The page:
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Role of bone and kidney in tumor-induced hypercalcemia and its treatment with bisphosphonate and sodium chloride

By H.I.J. Harinck, O.L.M. Bijvoet, A.S.T. Plantingh, J. Body, J.W.F. Elte, H.P. Sleeboom, J. Wildiers and J.P. Neijt


The efficacy of intravenous aminohydroxypropylidene bisphosphonate as treatment for the hypercalcemia of malignancy was examined in a phase II multicenter study in 132 patients with a large variety of primary tumors. This provided an opportunity for an analysis of the separate influences of bone resorption and renal calcium handling on the genesis and maintenance of hypercalcemia. The results demonstrated that increased bone resorption is the major contributory factor and that inhibition with bisphosphonate normalizes the serum calcium concentration within five days in more than 90 percent of patients. Hypercalcemia is sustained by an inability of the kidney to deal efficiently with a chronically increased calcium load. This is influenced by the requirements of volume regulation in the presence of a sodium diuretic effect of hypercalcemia and is very sensitive to induced variations of sodium load. In addition, in a minority of patients, direct renal actions of tumor-derived humoral factors adversely reduce the ability to excrete calcium. For optimal treatment of tumor-induced hypercalcemia, bisphosphonate treatment should be combined with intravenous administration of saline solution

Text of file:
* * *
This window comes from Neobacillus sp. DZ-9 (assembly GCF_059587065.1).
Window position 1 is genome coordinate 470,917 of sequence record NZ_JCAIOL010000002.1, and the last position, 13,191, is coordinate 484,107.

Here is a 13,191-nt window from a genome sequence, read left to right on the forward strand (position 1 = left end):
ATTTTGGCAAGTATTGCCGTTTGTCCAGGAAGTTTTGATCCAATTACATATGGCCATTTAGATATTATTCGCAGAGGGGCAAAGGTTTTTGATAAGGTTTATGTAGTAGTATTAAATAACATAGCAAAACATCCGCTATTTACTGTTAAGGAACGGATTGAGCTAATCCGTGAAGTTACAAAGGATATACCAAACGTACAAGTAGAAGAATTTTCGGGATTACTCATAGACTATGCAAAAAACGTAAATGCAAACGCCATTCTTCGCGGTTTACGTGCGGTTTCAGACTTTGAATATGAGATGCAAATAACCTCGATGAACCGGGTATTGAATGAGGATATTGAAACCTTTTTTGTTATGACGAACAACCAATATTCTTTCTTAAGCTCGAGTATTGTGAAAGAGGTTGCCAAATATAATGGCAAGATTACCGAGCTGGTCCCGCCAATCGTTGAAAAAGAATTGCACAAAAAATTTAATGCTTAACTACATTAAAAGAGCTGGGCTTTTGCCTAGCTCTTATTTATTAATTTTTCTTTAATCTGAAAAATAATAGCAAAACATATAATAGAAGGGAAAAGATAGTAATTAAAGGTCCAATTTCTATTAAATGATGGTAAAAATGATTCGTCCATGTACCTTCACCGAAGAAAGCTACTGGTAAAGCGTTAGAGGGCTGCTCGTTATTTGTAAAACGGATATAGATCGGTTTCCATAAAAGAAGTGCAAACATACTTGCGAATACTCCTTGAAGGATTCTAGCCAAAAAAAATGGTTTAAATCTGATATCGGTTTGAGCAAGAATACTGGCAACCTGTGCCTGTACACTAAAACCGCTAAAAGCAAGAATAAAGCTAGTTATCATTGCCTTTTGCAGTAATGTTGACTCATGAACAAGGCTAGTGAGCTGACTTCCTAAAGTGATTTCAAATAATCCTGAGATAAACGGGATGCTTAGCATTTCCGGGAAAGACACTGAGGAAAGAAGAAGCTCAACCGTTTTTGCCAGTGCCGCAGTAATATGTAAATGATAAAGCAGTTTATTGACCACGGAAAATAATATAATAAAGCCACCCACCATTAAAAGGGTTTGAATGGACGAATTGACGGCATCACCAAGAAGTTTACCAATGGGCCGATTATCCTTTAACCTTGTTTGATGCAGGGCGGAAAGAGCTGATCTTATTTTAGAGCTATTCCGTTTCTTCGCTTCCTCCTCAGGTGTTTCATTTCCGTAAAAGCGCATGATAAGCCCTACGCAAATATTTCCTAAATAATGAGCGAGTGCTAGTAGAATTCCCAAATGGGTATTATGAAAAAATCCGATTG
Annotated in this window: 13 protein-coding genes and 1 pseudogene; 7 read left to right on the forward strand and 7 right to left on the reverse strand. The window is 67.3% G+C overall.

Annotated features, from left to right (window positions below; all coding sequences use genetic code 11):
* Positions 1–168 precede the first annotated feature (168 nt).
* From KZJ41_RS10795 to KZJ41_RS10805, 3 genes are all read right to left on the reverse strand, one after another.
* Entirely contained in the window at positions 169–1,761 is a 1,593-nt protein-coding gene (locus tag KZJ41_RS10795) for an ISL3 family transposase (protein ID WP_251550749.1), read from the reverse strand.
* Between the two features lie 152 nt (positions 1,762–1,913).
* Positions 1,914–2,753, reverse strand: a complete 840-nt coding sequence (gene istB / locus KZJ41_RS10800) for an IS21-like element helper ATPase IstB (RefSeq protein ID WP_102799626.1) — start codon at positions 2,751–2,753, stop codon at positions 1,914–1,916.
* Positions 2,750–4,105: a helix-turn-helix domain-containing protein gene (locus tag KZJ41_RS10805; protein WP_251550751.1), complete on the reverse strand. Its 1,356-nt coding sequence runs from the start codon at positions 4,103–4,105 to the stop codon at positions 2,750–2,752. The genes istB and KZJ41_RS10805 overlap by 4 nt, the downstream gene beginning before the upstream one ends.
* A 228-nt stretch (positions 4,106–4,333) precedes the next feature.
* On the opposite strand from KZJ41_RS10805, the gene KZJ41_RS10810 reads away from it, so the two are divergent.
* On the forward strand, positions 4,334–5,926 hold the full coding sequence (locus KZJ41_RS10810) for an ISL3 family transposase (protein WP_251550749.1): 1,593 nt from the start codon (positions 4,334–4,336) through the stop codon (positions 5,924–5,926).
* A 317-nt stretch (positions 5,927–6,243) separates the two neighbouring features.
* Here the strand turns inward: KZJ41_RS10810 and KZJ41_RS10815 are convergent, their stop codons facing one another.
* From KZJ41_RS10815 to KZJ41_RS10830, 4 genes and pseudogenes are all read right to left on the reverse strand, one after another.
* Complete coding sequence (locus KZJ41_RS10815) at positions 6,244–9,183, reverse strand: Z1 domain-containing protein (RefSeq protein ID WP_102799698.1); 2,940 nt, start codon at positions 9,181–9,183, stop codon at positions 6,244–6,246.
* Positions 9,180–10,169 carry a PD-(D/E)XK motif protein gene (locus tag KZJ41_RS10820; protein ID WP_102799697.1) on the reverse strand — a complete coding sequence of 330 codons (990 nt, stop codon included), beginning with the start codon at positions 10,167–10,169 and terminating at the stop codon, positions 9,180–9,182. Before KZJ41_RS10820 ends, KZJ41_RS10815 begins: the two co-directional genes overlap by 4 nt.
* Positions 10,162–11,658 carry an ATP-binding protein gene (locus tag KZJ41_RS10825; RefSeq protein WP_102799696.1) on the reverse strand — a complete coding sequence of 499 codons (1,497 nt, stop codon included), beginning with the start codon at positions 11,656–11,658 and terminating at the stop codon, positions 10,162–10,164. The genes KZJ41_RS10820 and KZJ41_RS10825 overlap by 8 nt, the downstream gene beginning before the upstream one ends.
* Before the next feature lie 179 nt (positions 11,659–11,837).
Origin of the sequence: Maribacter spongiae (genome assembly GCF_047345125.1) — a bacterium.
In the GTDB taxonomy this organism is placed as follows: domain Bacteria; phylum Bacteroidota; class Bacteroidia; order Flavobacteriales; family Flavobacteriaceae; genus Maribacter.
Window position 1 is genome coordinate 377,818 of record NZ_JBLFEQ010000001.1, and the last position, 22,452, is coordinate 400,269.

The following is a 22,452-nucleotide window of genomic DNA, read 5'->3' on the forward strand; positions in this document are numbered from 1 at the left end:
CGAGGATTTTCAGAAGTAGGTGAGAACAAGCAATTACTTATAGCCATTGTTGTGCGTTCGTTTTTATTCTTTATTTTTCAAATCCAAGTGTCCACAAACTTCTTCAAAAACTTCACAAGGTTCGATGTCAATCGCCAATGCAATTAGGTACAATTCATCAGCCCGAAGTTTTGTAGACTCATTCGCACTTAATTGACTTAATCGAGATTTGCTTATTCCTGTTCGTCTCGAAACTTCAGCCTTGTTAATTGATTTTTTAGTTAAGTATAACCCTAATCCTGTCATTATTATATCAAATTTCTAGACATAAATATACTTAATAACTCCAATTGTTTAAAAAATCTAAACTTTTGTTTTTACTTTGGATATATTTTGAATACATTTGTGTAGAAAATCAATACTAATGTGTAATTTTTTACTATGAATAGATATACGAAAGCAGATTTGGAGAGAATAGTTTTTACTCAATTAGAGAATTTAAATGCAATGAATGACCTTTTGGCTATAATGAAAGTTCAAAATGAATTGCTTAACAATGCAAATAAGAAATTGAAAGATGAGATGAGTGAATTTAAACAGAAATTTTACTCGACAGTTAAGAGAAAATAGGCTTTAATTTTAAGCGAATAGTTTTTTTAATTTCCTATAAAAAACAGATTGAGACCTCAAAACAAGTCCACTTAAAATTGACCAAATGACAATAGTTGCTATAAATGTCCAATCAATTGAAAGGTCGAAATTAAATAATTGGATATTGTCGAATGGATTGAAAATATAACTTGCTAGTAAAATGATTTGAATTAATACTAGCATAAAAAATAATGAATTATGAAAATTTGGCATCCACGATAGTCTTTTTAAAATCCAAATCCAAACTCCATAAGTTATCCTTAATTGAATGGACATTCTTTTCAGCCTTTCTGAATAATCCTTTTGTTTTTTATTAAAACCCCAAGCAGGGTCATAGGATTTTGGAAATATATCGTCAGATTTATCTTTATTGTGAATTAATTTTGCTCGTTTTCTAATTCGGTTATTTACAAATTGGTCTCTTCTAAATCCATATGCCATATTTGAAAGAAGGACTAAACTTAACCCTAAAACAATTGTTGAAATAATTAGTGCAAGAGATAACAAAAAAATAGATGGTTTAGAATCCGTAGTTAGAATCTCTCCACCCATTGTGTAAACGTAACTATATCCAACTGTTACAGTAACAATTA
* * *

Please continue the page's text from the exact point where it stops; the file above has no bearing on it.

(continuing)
Topics: Geneeskunde
Year: 1987
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